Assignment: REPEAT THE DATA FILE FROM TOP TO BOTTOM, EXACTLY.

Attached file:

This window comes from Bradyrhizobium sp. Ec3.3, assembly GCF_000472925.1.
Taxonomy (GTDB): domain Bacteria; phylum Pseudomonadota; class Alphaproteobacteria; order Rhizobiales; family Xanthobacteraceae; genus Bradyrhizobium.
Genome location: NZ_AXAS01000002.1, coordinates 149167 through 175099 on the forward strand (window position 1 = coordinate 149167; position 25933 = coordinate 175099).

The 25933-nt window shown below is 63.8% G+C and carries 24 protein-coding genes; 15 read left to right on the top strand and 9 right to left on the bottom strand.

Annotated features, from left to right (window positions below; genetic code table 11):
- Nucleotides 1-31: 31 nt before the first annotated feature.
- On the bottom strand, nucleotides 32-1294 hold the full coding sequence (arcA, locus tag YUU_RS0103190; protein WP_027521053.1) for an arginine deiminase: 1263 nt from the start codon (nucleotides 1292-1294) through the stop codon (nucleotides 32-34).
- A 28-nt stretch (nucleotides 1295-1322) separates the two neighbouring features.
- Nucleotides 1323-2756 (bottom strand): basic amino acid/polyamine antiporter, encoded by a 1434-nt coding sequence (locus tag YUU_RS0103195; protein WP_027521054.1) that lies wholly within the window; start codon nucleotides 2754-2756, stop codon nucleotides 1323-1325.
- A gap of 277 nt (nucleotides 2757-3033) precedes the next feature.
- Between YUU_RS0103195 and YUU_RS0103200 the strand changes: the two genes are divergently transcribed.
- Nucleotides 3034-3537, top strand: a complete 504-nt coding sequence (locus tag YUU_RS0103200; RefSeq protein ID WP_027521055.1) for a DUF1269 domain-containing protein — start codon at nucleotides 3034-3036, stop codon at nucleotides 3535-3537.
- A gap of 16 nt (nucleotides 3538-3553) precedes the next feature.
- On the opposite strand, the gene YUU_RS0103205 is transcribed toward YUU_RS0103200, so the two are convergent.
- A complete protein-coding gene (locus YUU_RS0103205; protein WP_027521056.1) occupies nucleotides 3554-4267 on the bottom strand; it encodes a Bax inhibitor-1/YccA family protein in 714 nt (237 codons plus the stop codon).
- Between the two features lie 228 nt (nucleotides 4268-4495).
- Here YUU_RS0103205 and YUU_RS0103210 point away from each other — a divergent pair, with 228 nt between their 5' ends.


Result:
This window comes from Bradyrhizobium sp. Ec3.3, assembly GCF_000472925.1.
Taxonomy (GTDB): domain Bacteria; phylum Pseudomonadota; class Alphaproteobacteria; order Rhizobiales; family Xanthobacteraceae; genus Bradyrhizobium.
Genome location: NZ_AXAS01000002.1, coordinates 149167 through 175099 on the forward strand (window position 1 = coordinate 149167; position 25933 = coordinate 175099).

The 25933-nt window shown below is 63.8% G+C and carries 24 protein-coding genes; 15 read left to right on the top strand and 9 right to left on the bottom strand.

Annotated features, from left to right (window positions below; genetic code table 11):
- Nucleotides 1-31: 31 nt before the first annotated feature.
- On the bottom strand, nucleotides 32-1294 hold the full coding sequence (arcA, locus tag YUU_RS0103190; protein WP_027521053.1) for an arginine deiminase: 1263 nt from the start codon (nucleotides 1292-1294) through the stop codon (nucleotides 32-34).
- A 28-nt stretch (nucleotides 1295-1322) separates the two neighbouring features.
- Nucleotides 1323-2756 (bottom strand): basic amino acid/polyamine antiporter, encoded by a 1434-nt coding sequence (locus tag YUU_RS0103195; protein WP_027521054.1) that lies wholly within the window; start codon nucleotides 2754-2756, stop codon nucleotides 1323-1325.
- A gap of 277 nt (nucleotides 2757-3033) precedes the next feature.
- Between YUU_RS0103195 and YUU_RS0103200 the strand changes: the two genes are divergently transcribed.
- Nucleotides 3034-3537, top strand: a complete 504-nt coding sequence (locus tag YUU_RS0103200; RefSeq protein ID WP_027521055.1) for a DUF1269 domain-containing protein — start codon at nucleotides 3034-3036, stop codon at nucleotides 3535-3537.
- A gap of 16 nt (nucleotides 3538-3553) precedes the next feature.
- On the opposite strand, the gene YUU_RS0103205 is transcribed toward YUU_RS0103200, so the two are convergent.
- A complete protein-coding gene (locus YUU_RS0103205; protein WP_027521056.1) occupies nucleotides 3554-4267 on the bottom strand; it encodes a Bax inhibitor-1/YccA family protein in 714 nt (237 codons plus the stop codon).
- Between the two features lie 228 nt (nucleotides 4268-4495).
- Here YUU_RS0103205 and YUU_RS0103210 point away from each other — a divergent pair, with 228 nt between their 5' ends.